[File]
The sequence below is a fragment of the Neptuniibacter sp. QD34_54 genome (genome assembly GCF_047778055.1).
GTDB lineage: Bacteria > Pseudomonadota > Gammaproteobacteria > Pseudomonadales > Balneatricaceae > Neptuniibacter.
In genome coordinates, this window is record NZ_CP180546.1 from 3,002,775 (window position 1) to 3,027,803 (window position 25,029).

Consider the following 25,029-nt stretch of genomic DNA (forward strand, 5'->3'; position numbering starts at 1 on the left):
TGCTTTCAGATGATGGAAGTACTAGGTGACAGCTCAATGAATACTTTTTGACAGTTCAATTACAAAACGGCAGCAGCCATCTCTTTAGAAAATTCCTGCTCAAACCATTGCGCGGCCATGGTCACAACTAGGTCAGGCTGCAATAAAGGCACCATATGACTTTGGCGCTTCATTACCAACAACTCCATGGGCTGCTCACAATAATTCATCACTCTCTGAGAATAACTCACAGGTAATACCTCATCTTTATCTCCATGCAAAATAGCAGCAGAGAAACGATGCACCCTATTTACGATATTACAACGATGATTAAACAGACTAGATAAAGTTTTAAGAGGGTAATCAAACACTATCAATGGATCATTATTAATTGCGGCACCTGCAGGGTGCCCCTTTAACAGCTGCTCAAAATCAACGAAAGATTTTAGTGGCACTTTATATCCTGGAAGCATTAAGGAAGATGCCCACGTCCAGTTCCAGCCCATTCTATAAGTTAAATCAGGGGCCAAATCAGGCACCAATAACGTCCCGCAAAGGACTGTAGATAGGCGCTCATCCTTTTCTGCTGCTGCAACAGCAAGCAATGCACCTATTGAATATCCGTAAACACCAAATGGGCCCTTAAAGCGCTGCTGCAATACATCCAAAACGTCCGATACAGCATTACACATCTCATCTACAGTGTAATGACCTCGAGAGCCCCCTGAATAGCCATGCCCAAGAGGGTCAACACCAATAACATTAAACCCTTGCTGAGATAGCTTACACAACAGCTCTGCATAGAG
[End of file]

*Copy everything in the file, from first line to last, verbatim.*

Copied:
The sequence below is a fragment of the Neptuniibacter sp. QD34_54 genome (genome assembly GCF_047778055.1).
GTDB lineage: Bacteria > Pseudomonadota > Gammaproteobacteria > Pseudomonadales > Balneatricaceae > Neptuniibacter.
In genome coordinates, this window is record NZ_CP180546.1 from 3,002,775 (window position 1) to 3,027,803 (window position 25,029).

Consider the following 25,029-nt stretch of genomic DNA (forward strand, 5'->3'; position numbering starts at 1 on the left):
TGCTTTCAGATGATGGAAGTACTAGGTGACAGCTCAATGAATACTTTTTGACAGTTCAATTACAAAACGGCAGCAGCCATCTCTTTAGAAAATTCCTGCTCAAACCATTGCGCGGCCATGGTCACAACTAGGTCAGGCTGCAATAAAGGCACCATATGACTTTGGCGCTTCATTACCAACAACTCCATGGGCTGCTCACAATAATTCATCACTCTCTGAGAATAACTCACAGGTAATACCTCATCTTTATCTCCATGCAAAATAGCAGCAGAGAAACGATGCACCCTATTTACGATATTACAACGATGATTAAACAGACTAGATAAAGTTTTAAGAGGGTAATCAAACACTATCAATGGATCATTATTAATTGCGGCACCTGCAGGGTGCCCCTTTAACAGCTGCTCAAAATCAACGAAAGATTTTAGTGGCACTTTATATCCTGGAAGCATTAAGGAAGATGCCCACGTCCAGTTCCAGCCCATTCTATAAGTTAAATCAGGGGCCAAATCAGGCACCAATAACGTCCCGCAAAGGACTGTAGATAGGCGCTCATCCTTTTCTGCTGCTGCAACAGCAAGCAATGCACCTATTGAATATCCGTAAACACCAAATGGGCCCTTAAAGCGCTGCTGCAATACATCCAAAACGTCCGATACAGCATTACACATCTCATCTACAGTGTAATGACCTCGAGAGCCCCCTGAATAGCCATGCCCAAGAGGGTCAACACCAATAACATTAAACCCTTGCTGAGATAGCTTACACAACAGCTCTGCATAGAG